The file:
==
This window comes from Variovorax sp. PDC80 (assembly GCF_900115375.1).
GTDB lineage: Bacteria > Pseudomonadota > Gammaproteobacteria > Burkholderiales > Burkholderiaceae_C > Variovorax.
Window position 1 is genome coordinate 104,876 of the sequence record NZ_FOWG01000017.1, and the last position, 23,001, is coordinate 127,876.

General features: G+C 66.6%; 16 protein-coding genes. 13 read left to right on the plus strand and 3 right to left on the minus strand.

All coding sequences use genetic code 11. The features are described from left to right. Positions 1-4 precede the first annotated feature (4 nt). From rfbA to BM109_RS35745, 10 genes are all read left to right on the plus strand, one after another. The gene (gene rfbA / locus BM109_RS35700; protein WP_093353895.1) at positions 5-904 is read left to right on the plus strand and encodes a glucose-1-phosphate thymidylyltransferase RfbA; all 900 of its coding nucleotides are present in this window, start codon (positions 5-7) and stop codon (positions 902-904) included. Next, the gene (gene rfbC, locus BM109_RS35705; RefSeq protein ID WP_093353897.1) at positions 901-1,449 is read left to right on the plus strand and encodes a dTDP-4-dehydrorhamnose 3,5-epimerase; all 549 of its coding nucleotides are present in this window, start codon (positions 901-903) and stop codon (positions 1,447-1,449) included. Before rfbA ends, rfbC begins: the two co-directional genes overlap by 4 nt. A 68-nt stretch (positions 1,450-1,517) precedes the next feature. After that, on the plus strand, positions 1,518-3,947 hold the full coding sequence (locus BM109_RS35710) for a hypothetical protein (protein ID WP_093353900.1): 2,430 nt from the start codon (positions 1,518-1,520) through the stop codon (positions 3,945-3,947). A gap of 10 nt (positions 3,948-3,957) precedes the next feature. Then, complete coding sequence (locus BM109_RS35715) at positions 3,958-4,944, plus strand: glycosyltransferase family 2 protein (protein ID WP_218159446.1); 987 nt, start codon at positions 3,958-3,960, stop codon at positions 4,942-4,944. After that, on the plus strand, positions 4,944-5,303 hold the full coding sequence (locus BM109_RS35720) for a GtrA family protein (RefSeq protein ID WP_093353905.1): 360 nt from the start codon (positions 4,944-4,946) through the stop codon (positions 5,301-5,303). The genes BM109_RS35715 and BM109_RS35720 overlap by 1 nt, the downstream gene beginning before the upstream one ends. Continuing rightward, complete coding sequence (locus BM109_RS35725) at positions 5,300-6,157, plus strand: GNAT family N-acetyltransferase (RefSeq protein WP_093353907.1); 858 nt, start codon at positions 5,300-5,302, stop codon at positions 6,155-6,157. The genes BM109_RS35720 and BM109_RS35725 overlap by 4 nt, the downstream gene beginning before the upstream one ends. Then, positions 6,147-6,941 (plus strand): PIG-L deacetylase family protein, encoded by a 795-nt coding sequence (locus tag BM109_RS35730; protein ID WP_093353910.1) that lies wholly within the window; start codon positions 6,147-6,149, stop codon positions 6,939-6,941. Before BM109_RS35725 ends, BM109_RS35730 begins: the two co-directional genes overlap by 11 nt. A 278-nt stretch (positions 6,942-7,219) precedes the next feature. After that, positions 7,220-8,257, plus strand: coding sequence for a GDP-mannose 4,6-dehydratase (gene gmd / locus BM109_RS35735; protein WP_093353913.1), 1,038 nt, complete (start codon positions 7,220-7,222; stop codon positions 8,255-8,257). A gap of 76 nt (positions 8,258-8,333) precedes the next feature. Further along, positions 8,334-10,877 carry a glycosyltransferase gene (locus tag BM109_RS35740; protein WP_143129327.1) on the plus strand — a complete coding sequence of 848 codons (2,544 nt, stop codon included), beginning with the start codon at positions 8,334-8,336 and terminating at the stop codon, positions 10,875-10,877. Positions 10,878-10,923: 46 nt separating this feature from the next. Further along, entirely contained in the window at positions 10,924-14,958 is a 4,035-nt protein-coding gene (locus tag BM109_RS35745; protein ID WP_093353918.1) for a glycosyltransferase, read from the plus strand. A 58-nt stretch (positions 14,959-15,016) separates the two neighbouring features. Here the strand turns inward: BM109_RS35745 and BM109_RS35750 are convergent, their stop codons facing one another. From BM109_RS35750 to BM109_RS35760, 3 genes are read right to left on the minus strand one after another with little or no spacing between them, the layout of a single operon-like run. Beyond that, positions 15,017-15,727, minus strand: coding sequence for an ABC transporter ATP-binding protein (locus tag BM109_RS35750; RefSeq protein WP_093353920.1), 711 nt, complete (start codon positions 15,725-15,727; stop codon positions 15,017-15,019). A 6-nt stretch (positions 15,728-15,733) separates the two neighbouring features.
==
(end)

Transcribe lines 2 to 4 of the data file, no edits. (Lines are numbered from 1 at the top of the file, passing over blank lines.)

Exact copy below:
GTDB lineage: Bacteria > Pseudomonadota > Gammaproteobacteria > Burkholderiales > Burkholderiaceae_C > Variovorax.
Window position 1 is genome coordinate 104,876 of the sequence record NZ_FOWG01000017.1, and the last position, 23,001, is coordinate 127,876.

General features: G+C 66.6%; 16 protein-coding genes. 13 read left to right on the plus strand and 3 right to left on the minus strand.